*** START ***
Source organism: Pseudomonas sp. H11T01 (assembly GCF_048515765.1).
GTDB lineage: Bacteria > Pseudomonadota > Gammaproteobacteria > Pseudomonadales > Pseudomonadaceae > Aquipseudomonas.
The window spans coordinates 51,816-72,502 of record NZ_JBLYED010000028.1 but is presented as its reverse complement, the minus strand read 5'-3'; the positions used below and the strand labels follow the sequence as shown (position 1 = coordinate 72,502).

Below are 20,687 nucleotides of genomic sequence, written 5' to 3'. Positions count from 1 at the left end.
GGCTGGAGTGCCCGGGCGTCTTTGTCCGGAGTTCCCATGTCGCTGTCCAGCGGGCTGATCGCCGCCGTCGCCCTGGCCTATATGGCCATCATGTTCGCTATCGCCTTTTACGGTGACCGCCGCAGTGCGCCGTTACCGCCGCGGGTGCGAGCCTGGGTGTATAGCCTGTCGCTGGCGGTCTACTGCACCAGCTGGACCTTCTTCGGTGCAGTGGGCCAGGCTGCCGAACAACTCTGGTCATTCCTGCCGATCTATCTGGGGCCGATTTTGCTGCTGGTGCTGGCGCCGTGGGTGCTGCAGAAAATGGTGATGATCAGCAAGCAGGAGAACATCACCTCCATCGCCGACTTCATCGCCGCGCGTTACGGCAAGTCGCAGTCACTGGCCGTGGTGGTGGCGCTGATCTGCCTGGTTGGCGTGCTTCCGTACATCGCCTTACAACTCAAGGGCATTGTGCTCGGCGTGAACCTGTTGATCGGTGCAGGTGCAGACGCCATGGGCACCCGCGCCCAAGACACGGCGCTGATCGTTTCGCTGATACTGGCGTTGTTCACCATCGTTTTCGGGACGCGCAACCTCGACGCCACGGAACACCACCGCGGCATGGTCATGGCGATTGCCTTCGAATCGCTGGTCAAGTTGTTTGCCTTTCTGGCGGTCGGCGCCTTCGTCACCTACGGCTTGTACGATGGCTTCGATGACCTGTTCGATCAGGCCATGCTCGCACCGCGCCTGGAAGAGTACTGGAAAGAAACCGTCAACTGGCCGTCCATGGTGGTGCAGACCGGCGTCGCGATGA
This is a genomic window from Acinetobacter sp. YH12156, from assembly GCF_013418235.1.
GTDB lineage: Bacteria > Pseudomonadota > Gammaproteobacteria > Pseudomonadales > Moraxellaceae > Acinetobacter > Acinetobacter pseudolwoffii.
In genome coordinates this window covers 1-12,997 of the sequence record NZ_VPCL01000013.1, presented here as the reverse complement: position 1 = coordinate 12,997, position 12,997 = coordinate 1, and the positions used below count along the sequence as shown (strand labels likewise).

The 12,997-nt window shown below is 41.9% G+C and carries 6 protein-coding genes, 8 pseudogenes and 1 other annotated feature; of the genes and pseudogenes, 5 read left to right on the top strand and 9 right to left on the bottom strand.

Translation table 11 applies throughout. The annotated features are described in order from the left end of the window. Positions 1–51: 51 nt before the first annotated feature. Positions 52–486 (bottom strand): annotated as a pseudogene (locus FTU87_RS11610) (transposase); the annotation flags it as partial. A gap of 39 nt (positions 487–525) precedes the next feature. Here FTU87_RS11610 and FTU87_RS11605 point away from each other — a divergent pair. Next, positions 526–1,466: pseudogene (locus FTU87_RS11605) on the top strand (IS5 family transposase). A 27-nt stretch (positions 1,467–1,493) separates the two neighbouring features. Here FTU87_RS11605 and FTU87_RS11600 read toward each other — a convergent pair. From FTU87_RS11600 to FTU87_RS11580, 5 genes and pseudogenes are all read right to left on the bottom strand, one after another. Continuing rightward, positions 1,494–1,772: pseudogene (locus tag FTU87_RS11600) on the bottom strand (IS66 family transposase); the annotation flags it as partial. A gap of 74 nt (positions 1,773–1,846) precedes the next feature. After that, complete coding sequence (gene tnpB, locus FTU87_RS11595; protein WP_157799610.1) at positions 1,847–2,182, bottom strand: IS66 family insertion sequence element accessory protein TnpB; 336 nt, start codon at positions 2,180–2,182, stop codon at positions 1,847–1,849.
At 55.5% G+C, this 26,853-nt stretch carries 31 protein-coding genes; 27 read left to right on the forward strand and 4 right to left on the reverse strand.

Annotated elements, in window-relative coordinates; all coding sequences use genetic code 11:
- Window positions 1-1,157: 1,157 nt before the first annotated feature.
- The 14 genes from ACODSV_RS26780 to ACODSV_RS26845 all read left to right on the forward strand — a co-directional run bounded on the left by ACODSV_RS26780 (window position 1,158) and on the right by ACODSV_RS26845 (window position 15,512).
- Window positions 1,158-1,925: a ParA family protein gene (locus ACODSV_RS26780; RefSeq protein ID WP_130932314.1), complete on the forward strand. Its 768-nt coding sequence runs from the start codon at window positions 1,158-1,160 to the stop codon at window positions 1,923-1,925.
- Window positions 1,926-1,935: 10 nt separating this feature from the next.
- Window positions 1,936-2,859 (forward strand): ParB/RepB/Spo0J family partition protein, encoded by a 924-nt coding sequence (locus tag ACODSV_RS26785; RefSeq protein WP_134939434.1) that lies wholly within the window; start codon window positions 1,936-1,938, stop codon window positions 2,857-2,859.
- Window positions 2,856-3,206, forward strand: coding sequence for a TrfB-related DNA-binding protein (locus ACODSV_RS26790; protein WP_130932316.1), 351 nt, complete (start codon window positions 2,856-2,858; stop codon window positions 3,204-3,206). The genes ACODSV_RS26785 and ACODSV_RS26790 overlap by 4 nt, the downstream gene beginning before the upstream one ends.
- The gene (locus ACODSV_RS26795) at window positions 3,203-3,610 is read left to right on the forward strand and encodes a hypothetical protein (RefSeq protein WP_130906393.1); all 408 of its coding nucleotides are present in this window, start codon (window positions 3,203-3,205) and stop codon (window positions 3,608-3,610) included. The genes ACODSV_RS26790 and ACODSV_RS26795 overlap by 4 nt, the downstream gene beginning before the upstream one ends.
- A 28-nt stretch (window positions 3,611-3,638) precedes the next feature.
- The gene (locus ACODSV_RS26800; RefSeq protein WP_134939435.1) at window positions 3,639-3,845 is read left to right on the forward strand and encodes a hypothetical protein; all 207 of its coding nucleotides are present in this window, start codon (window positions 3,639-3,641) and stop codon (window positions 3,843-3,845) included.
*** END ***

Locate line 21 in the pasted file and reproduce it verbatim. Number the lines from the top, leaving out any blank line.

- The gene (locus ACODSV_RS26800; RefSeq protein WP_134939435.1) at window positions 3,639-3,845 is read left to right on the forward strand and encodes a hypothetical protein; all 207 of its coding nucleotides are present in this window, start codon (window positions 3,639-3,641) and stop codon (window positions 3,843-3,845) included.